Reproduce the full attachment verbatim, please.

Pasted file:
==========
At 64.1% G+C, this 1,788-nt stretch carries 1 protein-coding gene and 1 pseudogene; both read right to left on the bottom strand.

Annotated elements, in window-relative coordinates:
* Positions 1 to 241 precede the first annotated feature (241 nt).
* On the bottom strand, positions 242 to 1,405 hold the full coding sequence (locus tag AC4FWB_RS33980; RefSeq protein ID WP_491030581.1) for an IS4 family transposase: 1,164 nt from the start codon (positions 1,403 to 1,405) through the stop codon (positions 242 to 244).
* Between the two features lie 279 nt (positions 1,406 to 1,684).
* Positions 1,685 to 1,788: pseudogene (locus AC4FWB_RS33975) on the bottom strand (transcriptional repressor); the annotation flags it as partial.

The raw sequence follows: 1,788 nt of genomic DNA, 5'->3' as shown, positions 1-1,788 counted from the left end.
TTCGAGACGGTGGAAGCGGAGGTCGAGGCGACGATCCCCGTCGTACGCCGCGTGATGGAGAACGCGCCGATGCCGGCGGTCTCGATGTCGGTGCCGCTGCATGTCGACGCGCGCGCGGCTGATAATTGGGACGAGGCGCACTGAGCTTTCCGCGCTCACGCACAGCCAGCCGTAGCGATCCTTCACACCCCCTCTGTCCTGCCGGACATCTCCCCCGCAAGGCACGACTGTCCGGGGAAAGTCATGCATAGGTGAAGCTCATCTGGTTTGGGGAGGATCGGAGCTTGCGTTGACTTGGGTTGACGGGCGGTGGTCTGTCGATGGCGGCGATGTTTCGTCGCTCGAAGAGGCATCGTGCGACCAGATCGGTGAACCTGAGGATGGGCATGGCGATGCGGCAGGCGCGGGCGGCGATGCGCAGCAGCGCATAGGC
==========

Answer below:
At 64.1% G+C, this 1,788-nt stretch carries 1 protein-coding gene and 1 pseudogene; both read right to left on the bottom strand.

Annotated elements, in window-relative coordinates:
* Positions 1 to 241 precede the first annotated feature (241 nt).
* On the bottom strand, positions 242 to 1,405 hold the full coding sequence (locus tag AC4FWB_RS33980; RefSeq protein ID WP_491030581.1) for an IS4 family transposase: 1,164 nt from the start codon (positions 1,403 to 1,405) through the stop codon (positions 242 to 244).
* Between the two features lie 279 nt (positions 1,406 to 1,684).
* Positions 1,685 to 1,788: pseudogene (locus AC4FWB_RS33975) on the bottom strand (transcriptional repressor); the annotation flags it as partial.

The raw sequence follows: 1,788 nt of genomic DNA, 5'->3' as shown, positions 1-1,788 counted from the left end.
TTCGAGACGGTGGAAGCGGAGGTCGAGGCGACGATCCCCGTCGTACGCCGCGTGATGGAGAACGCGCCGATGCCGGCGGTCTCGATGTCGGTGCCGCTGCATGTCGACGCGCGCGCGGCTGATAATTGGGACGAGGCGCACTGAGCTTTCCGCGCTCACGCACAGCCAGCCGTAGCGATCCTTCACACCCCCTCTGTCCTGCCGGACATCTCCCCCGCAAGGCACGACTGTCCGGGGAAAGTCATGCATAGGTGAAGCTCATCTGGTTTGGGGAGGATCGGAGCTTGCGTTGACTTGGGTTGACGGGCGGTGGTCTGTCGATGGCGGCGATGTTTCGTCGCTCGAAGAGGCATCGTGCGACCAGATCGGTGAACCTGAGGATGGGCATGGCGATGCGGCAGGCGCGGGCGGCGATGCGCAGCAGCGCATAGGC